• Altmetrics: disciplinary biases PubMed papers covered by Web of Science 2010-2012
  • Altmetrics: disciplinary biases PubMed papers covered by Web of Science 2010-2012
  • Altmetrics: disciplinary biases x-axis: coverage of specialty on platform y-axis: correlation between social media counts and citations bubble size: intensity of use based on mean social media count rate
  • Altmetrics: subject bias General Biomedical Research papers 2011 Scatterplot of number of citations and number of tweets (A, ρ=0.181**) and Mendeley readers (B, ρ=0.677**), bubble size represents number of Mendeley readers (A) and tweets (B). The respective three most tweeted (A) and read (B) papers are labeled showing the first author.
  • Altmetrics: subject bias Top 10 tweeted documents: catastrophe & topical / web & social media / curious story scientific discovery / health implication / scholarly community Article Journal C T Hess et al. (2011). Gain of chromosome band 7q11 in papillary thyroid carcinomas of young patients is associated with exposure to low-dose irradiation PNAS 9 963 Yasunari et al. (2011). Cesium-137 deposition and contamination of Japanese soils due to the Fukushima nuclear accident PNAS 30 639 Sparrow et al. (2011). Google Effects on Memory: Cognitive Consequences of Having Information at Our Fingertips Science 11 558 Onuma et al. (2011). Rebirth of a Dead Belousov–Zhabotinsky Oscillator Journal of Physical Chemistry A -- 549 Silverberg (2012). Whey protein precipitating moderate to severe acne flares in 5 teenaged athletes Cutis -- 477 Wen et al. (2011). Minimum amount of physical activity for reduced mortality and extended life expectancy: a prospective cohort study Lancet 51 419 Kramer (2011). Penile Fracture Seems More Likely During Sex Under Stressful Situations Journal of Sexual Medicine -- 392 Newman & Feldman (2011). Copyright and Open Access at the Bedside New England Journal of Medicine 3 332 Reaves et al. (2012). Absence of Detectable Arsenate in DNA from Arsenate-Grown GFAJ-1 Cells Science 5 323 Bravo et al. (2011). Ingestion of Lactobacillus strain regulates emotional behavior and central GABA receptor expression in a mouse via the vagus nerve PNAS 31 297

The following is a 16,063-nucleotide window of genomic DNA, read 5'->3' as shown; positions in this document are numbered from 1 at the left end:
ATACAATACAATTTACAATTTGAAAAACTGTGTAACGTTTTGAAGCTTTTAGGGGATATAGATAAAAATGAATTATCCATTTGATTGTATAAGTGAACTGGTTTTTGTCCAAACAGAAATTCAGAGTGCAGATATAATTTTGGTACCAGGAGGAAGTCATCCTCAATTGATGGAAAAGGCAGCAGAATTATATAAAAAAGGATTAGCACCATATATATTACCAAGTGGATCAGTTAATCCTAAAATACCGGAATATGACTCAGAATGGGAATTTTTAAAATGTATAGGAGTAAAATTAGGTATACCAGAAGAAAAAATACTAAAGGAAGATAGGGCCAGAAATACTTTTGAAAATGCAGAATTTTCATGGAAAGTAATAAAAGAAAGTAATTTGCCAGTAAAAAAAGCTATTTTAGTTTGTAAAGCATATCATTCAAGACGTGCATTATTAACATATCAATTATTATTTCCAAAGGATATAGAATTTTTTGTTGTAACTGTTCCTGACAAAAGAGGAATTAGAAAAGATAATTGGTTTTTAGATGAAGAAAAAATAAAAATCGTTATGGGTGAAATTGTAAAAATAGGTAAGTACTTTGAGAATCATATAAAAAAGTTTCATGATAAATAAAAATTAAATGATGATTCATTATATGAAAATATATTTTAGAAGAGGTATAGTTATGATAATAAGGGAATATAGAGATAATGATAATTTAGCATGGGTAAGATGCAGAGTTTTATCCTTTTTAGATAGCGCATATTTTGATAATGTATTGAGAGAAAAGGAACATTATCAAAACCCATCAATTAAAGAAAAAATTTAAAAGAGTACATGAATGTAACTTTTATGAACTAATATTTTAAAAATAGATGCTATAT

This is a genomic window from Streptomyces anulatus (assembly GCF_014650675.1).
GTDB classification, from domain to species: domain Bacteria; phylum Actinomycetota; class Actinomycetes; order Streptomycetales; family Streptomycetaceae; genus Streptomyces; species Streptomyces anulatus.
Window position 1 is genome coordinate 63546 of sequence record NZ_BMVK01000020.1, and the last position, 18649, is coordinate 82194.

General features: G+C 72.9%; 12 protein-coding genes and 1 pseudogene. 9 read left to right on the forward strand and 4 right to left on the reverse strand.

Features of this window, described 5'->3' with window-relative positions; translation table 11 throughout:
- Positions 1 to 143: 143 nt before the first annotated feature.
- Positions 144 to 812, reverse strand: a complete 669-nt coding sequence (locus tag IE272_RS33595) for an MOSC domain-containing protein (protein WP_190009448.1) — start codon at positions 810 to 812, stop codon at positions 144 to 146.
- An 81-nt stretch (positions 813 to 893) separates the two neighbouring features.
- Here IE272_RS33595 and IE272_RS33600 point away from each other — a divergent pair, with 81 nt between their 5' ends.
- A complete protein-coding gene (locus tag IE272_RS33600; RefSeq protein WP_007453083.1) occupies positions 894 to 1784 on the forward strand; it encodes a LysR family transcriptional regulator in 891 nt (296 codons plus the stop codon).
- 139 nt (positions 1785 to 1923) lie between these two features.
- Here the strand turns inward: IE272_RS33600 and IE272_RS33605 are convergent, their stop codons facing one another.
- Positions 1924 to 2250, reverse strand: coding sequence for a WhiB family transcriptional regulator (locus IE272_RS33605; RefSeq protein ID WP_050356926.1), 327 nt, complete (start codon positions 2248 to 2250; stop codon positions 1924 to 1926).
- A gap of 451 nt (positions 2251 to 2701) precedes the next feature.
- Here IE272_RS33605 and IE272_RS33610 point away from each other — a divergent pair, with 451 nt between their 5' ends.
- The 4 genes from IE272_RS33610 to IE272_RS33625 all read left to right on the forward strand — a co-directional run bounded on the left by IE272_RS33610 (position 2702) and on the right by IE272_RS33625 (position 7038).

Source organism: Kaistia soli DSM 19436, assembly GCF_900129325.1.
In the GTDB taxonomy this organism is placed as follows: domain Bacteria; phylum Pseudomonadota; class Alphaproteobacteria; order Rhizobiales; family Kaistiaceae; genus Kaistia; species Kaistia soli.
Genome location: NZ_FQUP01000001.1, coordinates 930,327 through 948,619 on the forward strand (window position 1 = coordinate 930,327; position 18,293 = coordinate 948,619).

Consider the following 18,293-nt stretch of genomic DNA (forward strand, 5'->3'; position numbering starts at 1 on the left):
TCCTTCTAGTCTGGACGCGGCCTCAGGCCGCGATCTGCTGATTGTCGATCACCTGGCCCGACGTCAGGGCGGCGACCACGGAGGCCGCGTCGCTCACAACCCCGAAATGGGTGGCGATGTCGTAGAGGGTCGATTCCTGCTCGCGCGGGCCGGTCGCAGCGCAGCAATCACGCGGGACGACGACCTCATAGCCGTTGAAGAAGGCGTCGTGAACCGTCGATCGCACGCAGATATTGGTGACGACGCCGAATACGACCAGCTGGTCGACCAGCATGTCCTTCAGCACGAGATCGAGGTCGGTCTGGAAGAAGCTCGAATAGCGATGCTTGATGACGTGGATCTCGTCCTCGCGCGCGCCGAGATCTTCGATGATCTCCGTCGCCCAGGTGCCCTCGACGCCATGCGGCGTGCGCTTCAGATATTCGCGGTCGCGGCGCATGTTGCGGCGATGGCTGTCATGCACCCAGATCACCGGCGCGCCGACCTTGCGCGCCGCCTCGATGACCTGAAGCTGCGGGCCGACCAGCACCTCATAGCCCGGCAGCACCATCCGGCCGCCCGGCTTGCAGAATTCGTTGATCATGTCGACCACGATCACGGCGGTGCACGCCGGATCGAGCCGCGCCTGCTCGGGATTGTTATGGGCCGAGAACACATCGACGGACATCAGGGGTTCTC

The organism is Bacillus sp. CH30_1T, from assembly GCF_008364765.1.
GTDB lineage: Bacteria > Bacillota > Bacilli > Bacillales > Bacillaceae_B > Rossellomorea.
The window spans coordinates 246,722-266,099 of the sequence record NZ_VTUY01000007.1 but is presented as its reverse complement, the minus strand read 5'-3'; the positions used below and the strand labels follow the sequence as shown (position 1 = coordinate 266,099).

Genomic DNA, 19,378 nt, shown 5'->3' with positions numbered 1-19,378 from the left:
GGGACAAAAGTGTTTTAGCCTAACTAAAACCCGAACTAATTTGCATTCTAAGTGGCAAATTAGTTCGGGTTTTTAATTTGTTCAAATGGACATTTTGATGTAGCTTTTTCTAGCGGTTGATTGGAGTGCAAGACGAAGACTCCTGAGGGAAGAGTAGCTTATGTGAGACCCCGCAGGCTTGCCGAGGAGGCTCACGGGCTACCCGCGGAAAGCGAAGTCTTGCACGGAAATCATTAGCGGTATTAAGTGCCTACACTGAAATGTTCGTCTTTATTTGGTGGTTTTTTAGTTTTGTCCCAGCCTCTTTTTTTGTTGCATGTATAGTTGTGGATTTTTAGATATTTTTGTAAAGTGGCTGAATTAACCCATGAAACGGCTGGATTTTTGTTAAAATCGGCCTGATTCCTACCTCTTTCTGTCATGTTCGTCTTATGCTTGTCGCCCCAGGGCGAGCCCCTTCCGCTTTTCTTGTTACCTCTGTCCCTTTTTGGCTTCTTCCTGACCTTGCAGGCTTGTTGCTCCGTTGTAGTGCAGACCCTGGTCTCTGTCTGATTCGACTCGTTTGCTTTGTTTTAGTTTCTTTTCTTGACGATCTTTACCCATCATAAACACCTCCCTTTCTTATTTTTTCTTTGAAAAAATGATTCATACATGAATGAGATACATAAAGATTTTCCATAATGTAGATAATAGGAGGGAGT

• Altmetrics: future •  before applying social media counts in information retrieval and research evaluation, we need: Ø  to understand and define meaning of various social media metrics Ø  to identify different biases Ø  to differentiate between audiences and level of engagement Ø  more transparency and reliability in data aggregation